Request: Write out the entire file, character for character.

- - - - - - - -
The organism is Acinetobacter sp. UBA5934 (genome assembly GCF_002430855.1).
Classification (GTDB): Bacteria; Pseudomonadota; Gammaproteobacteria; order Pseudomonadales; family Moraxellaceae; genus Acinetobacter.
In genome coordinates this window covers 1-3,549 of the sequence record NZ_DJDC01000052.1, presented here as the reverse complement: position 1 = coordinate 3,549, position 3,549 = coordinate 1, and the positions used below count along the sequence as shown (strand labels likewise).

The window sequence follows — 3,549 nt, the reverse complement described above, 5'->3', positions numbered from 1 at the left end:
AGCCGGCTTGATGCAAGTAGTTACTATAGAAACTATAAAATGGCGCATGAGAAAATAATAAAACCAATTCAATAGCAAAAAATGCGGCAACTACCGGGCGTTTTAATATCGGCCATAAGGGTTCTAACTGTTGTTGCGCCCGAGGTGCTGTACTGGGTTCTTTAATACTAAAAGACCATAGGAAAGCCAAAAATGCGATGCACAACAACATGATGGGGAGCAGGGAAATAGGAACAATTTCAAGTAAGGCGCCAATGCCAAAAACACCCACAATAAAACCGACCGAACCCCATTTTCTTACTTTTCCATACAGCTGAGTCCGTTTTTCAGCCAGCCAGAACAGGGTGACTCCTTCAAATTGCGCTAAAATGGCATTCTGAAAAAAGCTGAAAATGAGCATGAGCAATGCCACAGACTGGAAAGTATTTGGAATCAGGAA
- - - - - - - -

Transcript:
The organism is Acinetobacter sp. UBA5934 (genome assembly GCF_002430855.1).
Classification (GTDB): Bacteria; Pseudomonadota; Gammaproteobacteria; order Pseudomonadales; family Moraxellaceae; genus Acinetobacter.
In genome coordinates this window covers 1-3,549 of the sequence record NZ_DJDC01000052.1, presented here as the reverse complement: position 1 = coordinate 3,549, position 3,549 = coordinate 1, and the positions used below count along the sequence as shown (strand labels likewise).

The window sequence follows — 3,549 nt, the reverse complement described above, 5'->3', positions numbered from 1 at the left end:
AGCCGGCTTGATGCAAGTAGTTACTATAGAAACTATAAAATGGCGCATGAGAAAATAATAAAACCAATTCAATAGCAAAAAATGCGGCAACTACCGGGCGTTTTAATATCGGCCATAAGGGTTCTAACTGTTGTTGCGCCCGAGGTGCTGTACTGGGTTCTTTAATACTAAAAGACCATAGGAAAGCCAAAAATGCGATGCACAACAACATGATGGGGAGCAGGGAAATAGGAACAATTTCAAGTAAGGCGCCAATGCCAAAAACACCCACAATAAAACCGACCGAACCCCATTTTCTTACTTTTCCATACAGCTGAGTCCGTTTTTCAGCCAGCCAGAACAGGGTGACTCCTTCAAATTGCGCTAAAATGGCATTCTGAAAAAAGCTGAAAATGAGCATGAGCAATGCCACAGACTGGAAAGTATTTGGAATCAGGAA